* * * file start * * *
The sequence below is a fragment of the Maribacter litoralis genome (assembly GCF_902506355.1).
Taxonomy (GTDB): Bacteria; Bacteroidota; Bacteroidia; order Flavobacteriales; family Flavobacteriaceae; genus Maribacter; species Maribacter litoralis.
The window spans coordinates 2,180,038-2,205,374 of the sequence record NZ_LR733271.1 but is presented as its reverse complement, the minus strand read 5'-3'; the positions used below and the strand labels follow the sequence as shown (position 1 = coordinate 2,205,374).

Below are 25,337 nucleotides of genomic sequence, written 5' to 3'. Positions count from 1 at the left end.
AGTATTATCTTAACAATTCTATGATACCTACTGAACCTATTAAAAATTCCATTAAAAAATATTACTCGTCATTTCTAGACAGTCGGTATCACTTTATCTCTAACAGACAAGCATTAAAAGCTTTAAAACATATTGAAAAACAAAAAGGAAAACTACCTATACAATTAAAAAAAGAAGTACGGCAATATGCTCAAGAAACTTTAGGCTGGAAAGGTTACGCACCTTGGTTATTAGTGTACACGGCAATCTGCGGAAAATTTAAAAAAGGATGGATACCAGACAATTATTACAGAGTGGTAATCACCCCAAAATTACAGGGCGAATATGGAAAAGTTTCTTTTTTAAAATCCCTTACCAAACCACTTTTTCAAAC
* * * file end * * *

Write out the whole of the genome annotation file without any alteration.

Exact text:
The sequence below is a fragment of the Maribacter litoralis genome (assembly GCF_902506355.1).
Taxonomy (GTDB): Bacteria; Bacteroidota; Bacteroidia; order Flavobacteriales; family Flavobacteriaceae; genus Maribacter; species Maribacter litoralis.
The window spans coordinates 2,180,038-2,205,374 of the sequence record NZ_LR733271.1 but is presented as its reverse complement, the minus strand read 5'-3'; the positions used below and the strand labels follow the sequence as shown (position 1 = coordinate 2,205,374).

Below are 25,337 nucleotides of genomic sequence, written 5' to 3'. Positions count from 1 at the left end.
AGTATTATCTTAACAATTCTATGATACCTACTGAACCTATTAAAAATTCCATTAAAAAATATTACTCGTCATTTCTAGACAGTCGGTATCACTTTATCTCTAACAGACAAGCATTAAAAGCTTTAAAACATATTGAAAAACAAAAAGGAAAACTACCTATACAATTAAAAAAAGAAGTACGGCAATATGCTCAAGAAACTTTAGGCTGGAAAGGTTACGCACCTTGGTTATTAGTGTACACGGCAATCTGCGGAAAATTTAAAAAAGGATGGATACCAGACAATTATTACAGAGTGGTAATCACCCCAAAATTACAGGGCGAATATGGAAAAGTTTCTTTTTTAAAATCCCTTACCAAACCACTTTTTCAAAC